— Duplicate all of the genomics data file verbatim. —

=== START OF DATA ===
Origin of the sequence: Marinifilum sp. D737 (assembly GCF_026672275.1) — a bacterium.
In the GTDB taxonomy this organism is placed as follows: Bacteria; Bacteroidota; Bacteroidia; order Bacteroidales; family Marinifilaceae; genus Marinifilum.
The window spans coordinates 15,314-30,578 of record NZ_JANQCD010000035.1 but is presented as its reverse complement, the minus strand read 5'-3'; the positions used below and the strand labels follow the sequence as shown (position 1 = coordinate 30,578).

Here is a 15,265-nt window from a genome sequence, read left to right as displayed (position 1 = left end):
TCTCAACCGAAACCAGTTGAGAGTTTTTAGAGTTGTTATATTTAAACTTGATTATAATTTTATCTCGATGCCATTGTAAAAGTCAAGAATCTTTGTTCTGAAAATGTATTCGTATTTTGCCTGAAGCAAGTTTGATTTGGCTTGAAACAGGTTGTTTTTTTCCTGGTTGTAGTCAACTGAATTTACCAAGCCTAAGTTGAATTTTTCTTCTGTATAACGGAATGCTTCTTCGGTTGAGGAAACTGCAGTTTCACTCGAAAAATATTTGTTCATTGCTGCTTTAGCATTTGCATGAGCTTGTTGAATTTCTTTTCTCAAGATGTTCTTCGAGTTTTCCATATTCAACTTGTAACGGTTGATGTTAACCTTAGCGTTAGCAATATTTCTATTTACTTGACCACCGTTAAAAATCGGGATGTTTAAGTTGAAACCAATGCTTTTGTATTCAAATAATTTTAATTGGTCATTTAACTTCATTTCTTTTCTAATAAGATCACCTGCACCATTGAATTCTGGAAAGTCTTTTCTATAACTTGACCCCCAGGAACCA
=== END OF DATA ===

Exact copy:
Origin of the sequence: Marinifilum sp. D737 (assembly GCF_026672275.1) — a bacterium.
In the GTDB taxonomy this organism is placed as follows: Bacteria; Bacteroidota; Bacteroidia; order Bacteroidales; family Marinifilaceae; genus Marinifilum.
The window spans coordinates 15,314-30,578 of record NZ_JANQCD010000035.1 but is presented as its reverse complement, the minus strand read 5'-3'; the positions used below and the strand labels follow the sequence as shown (position 1 = coordinate 30,578).

Here is a 15,265-nt window from a genome sequence, read left to right as displayed (position 1 = left end):
TCTCAACCGAAACCAGTTGAGAGTTTTTAGAGTTGTTATATTTAAACTTGATTATAATTTTATCTCGATGCCATTGTAAAAGTCAAGAATCTTTGTTCTGAAAATGTATTCGTATTTTGCCTGAAGCAAGTTTGATTTGGCTTGAAACAGGTTGTTTTTTTCCTGGTTGTAGTCAACTGAATTTACCAAGCCTAAGTTGAATTTTTCTTCTGTATAACGGAATGCTTCTTCGGTTGAGGAAACTGCAGTTTCACTCGAAAAATATTTGTTCATTGCTGCTTTAGCATTTGCATGAGCTTGTTGAATTTCTTTTCTCAAGATGTTCTTCGAGTTTTCCATATTCAACTTGTAACGGTTGATGTTAACCTTAGCGTTAGCAATATTTCTATTTACTTGACCACCGTTAAAAATCGGGATGTTTAAGTTGAAACCAATGCTTTTGTATTCAAATAATTTTAATTGGTCATTTAACTTCATTTCTTTTCTAATAAGATCACCTGCACCATTGAATTCTGGAAAGTCTTTTCTATAACTTGACCCCCAGGAACCA